You are not how others perceive you
In America, we could all unite politically, but only if we all decided to be Republicans. That is what happened, briefly, after 9/11. It could never have gone the other way; there is no way we could all put down our differences and become Democrats for a while. That is by design. For as long as I have been alive, Republicans have defined what Democrats are. To them, Democrats are many horrible things, but they are primarily unpatriotic, ineffectual, and toxic. (To be honest, there are also racist and homophobic stereotypes thrown in, too.) Many Republicans would gladly vote for a dog over a Democrat, mainly because right-wing messaging has tarnished the party label completely and relentlessly in a large portion of the country for decades.
I have been a Democrat all my life. Even I find it incredibly hard to define what a Democrat is without relying on terms and caricatures invented my Republicans. I don’t think most people understand that they have the same blind spot. I see it all the time in news articles, opinion essays, blog posts and tweets. I see most people using the language of Republicans defining what Democrats are. I see some people who are disheartened with Republican politicians or policies refuse on principle to see Democrats as sensible alternatives. I want to say to those authors: You don’t really know what a Democrat is because it has been defined by the opposing party for its own benefit.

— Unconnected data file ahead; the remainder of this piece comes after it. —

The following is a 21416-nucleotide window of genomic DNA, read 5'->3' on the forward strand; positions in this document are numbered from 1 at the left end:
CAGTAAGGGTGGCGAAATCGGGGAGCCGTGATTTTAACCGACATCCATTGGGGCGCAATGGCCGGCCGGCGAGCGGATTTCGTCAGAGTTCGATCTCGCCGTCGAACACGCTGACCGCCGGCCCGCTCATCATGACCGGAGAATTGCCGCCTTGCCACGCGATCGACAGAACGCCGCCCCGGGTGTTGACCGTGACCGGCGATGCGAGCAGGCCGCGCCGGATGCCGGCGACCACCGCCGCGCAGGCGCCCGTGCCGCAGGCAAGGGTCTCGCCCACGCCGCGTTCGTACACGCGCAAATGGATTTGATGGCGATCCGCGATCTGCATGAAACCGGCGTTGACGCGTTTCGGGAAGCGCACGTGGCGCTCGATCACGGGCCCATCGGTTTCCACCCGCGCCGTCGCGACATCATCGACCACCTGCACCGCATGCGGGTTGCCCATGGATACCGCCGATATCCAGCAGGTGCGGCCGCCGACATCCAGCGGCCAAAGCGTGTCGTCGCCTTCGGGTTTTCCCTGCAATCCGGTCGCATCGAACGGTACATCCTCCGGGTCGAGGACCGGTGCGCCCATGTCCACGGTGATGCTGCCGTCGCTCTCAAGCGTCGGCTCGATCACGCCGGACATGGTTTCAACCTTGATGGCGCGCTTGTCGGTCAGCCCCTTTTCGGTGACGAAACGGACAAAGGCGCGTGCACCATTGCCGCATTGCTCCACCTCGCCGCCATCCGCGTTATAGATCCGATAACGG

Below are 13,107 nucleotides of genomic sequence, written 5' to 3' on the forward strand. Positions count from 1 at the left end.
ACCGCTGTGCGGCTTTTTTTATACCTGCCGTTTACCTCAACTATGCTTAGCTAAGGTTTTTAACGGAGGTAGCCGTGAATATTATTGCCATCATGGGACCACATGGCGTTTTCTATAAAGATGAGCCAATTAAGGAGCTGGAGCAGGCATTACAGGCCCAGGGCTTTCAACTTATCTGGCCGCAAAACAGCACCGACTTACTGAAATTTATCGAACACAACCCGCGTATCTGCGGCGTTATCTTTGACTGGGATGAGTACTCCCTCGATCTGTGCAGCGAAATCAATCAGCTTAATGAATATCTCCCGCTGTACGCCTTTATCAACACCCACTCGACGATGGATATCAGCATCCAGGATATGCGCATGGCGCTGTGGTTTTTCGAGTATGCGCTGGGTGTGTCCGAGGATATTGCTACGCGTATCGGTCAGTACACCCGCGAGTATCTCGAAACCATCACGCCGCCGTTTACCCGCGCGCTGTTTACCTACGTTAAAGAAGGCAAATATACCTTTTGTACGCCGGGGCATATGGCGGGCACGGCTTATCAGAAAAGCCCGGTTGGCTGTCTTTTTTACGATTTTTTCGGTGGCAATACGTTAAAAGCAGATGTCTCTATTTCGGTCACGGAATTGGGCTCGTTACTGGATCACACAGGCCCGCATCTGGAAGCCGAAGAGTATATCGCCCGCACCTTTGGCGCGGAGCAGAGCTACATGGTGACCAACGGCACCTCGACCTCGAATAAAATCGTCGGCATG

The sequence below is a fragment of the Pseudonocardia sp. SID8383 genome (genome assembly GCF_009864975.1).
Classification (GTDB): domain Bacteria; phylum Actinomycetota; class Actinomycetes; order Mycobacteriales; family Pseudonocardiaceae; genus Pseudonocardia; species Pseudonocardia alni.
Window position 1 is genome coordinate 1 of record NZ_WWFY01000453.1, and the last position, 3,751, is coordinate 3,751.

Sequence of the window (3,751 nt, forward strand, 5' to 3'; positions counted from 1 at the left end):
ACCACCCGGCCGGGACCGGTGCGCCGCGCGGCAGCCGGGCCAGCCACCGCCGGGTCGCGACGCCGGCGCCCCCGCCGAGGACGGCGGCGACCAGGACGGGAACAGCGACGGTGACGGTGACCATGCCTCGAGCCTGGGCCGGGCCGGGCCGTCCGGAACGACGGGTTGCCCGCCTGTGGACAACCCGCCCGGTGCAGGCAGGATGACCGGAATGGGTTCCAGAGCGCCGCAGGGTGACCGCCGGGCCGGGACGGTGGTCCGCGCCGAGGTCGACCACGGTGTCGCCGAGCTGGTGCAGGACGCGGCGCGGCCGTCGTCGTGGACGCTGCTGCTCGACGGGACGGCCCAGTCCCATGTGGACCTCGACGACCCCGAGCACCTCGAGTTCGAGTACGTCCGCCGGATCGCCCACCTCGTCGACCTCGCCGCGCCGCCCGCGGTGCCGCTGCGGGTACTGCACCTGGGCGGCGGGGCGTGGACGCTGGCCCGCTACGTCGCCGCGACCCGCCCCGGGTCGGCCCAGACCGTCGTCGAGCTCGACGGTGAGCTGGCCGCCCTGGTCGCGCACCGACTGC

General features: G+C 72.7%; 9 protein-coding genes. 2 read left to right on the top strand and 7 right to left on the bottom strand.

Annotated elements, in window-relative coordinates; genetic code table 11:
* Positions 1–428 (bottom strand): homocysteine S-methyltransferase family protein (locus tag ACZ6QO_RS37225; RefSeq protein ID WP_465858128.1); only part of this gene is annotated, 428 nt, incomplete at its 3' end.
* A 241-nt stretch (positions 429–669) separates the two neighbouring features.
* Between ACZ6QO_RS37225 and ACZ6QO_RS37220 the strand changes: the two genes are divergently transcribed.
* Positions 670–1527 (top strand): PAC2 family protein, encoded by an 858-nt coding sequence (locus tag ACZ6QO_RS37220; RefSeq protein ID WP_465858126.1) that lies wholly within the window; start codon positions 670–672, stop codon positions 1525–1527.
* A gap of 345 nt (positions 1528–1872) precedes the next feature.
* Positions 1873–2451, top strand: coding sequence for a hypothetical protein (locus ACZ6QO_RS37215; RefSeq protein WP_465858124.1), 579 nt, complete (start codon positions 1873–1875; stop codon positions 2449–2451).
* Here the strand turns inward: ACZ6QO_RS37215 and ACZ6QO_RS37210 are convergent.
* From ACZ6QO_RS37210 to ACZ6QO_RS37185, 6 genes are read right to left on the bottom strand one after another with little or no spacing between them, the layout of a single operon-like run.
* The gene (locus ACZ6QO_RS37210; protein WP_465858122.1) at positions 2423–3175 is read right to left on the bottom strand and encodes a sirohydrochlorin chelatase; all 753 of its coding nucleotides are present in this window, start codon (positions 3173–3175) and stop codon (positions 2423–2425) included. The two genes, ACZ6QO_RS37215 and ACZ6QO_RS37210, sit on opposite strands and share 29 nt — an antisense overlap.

I think Democrats—even most Democratic politicians—believe in their own bad press, too, because it has been so pervasive over my lifetime that it is part of American culture and ideology. I want to say to these people: You are not how others perceive you; you are what you do.